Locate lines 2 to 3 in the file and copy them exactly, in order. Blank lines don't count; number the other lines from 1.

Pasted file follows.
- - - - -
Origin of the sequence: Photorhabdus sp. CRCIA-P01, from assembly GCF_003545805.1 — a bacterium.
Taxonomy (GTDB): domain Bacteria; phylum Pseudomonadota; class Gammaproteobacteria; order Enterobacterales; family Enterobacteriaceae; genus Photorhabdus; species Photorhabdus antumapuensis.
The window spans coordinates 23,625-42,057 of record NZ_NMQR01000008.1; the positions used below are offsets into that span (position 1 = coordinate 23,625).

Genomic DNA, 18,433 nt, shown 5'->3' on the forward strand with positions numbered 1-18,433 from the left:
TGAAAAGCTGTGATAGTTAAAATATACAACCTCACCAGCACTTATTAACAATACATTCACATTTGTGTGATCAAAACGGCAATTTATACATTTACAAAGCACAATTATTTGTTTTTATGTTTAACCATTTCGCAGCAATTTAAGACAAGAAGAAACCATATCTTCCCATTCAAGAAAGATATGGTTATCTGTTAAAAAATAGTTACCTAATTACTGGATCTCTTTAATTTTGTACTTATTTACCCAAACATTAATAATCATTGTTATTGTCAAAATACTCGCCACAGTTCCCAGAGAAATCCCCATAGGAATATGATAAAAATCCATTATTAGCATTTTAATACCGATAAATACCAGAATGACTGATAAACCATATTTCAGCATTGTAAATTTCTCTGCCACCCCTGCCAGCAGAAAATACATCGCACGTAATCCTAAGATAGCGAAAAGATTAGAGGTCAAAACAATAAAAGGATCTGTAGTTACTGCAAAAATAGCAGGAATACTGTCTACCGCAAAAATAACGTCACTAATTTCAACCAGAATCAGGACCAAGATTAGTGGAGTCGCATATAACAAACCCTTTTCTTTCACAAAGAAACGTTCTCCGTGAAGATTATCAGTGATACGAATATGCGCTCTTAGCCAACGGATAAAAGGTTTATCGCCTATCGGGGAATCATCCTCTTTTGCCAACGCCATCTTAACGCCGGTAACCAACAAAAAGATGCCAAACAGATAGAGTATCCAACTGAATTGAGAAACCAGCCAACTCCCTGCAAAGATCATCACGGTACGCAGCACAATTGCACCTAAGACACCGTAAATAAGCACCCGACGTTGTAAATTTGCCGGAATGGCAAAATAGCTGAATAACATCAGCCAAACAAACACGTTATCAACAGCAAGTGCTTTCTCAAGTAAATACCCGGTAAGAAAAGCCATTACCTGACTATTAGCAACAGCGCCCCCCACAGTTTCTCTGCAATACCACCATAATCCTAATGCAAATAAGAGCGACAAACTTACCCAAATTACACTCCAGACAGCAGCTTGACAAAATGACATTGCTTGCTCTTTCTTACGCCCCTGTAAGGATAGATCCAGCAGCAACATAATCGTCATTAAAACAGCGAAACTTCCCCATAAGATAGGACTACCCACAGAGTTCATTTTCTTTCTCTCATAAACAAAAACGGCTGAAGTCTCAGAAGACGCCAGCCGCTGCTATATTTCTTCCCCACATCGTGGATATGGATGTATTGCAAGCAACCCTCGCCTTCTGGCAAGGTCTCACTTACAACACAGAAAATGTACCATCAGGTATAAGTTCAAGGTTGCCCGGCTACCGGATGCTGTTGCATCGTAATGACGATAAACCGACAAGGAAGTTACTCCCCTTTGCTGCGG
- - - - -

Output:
Taxonomy (GTDB): domain Bacteria; phylum Pseudomonadota; class Gammaproteobacteria; order Enterobacterales; family Enterobacteriaceae; genus Photorhabdus; species Photorhabdus antumapuensis.
The window spans coordinates 23,625-42,057 of record NZ_NMQR01000008.1; the positions used below are offsets into that span (position 1 = coordinate 23,625).